How to Be a Successful Nurse Leader

The College Network partners with Regis University to offer an online Master of Science in Nursing (MSN) program that can help you become a leader in the nursing industry. In fact, the program focuses on leadership in healthcare systems. Become an MSN-prepared nurse, and you'll be qualified for a number of leadership positions, including chief nursing officer, nursing director, and nurse administrator.

NurseTogether recently published an article that discusses principles for practical nurse leadership. If you're interested in earning your MSN and becoming a nurse leader, you should keep the following tips in mind:

  1. Exemplify the behavior you encourage in your subordinates. As a nurse leader, it's important for you to set a good example for your subordinates and to stay humble in your leadership position. You should never feel that you are above picking up trash in a hallway or helping a lost patron. Leading by example will help you earn the respect of patients, subordinates, peers, and superiors.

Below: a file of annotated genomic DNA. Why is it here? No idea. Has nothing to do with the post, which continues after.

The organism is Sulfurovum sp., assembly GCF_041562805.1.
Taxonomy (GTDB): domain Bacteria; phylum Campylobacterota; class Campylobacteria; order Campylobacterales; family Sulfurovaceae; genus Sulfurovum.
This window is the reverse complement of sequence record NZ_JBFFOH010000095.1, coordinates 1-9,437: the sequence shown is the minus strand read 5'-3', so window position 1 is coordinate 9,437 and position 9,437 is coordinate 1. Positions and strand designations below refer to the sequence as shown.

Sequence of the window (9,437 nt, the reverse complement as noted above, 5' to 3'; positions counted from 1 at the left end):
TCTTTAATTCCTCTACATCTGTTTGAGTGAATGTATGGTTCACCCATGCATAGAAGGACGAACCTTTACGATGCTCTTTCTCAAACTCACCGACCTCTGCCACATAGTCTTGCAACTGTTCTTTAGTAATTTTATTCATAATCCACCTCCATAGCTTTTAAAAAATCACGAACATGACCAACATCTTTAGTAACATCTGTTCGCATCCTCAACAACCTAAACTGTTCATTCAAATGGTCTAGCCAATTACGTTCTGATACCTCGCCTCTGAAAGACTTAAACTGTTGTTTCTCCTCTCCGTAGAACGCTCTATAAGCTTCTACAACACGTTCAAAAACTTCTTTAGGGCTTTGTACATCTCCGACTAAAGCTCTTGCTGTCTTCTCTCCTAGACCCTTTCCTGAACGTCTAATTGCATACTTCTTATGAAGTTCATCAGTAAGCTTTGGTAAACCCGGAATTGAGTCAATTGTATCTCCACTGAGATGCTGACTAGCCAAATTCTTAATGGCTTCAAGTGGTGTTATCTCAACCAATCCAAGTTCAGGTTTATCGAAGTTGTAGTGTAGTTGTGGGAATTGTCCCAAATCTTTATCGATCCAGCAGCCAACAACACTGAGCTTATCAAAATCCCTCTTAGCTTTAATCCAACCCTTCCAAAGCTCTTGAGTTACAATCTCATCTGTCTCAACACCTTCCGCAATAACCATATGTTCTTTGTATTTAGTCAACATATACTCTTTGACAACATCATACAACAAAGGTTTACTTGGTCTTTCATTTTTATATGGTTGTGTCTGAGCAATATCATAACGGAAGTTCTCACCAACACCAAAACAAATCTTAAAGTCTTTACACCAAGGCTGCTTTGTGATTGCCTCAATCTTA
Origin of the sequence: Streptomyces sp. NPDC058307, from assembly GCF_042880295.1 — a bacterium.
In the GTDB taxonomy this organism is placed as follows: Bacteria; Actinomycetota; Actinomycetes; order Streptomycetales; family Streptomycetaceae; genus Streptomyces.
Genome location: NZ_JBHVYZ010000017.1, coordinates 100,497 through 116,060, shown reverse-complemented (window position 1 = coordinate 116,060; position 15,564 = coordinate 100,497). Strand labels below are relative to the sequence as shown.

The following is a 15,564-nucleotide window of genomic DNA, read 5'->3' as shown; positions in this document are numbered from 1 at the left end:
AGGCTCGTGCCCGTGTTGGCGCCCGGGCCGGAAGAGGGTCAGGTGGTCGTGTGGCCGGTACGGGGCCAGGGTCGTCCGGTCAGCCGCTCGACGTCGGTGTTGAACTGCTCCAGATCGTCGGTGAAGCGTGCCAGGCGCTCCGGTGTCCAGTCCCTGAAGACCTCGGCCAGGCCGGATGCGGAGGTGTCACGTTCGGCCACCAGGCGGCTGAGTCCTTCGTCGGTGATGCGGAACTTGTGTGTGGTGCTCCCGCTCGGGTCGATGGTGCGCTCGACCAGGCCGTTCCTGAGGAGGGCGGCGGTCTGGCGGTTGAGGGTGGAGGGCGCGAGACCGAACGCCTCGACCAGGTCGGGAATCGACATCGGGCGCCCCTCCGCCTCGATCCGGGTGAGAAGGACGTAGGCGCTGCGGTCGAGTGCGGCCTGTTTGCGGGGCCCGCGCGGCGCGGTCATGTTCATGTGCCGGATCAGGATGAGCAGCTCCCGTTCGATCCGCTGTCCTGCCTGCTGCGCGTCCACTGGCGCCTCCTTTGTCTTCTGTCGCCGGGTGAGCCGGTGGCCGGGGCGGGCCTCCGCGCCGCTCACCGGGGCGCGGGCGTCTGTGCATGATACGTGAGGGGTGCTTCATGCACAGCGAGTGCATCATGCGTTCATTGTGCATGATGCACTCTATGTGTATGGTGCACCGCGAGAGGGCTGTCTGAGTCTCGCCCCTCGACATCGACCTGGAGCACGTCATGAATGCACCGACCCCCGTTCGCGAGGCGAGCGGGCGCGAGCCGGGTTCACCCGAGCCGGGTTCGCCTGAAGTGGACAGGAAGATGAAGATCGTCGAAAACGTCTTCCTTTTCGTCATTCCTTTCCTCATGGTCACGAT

2. Surround yourself with employees who are willing to grow with you. If you have subordinates who are unwilling to put in the effort required to meet team goals, you must be ready and willing to make a change. You cannot be successful as a leader if you are unable to get all employees working toward the same goals.
  3. Remember where you started. To be an effective leader in the nursing industry, you must stay on top of the day-to-day tasks performed by licensed practical nurses, registered nurses, and other members of your healthcare team. It's a good idea to periodically walk through a shift with someone in a position you once held in order to get a true understanding of the changes that have taken place in areas like patient care.
  4. Recognize and spend time with star employees. Low-performing employees often occupy a great deal of a leader's time because low performers are more willing to take time away from work to chat, and low performers also require more coaching. As a result, high-performing employees are often ignored. If you want to be an effective leader, you must find time to converse with and recognize high performers. These star employees bring a lot of value to the company, and you don't want to risk losing them to a leader who reaches out and recognizes that value before you do.

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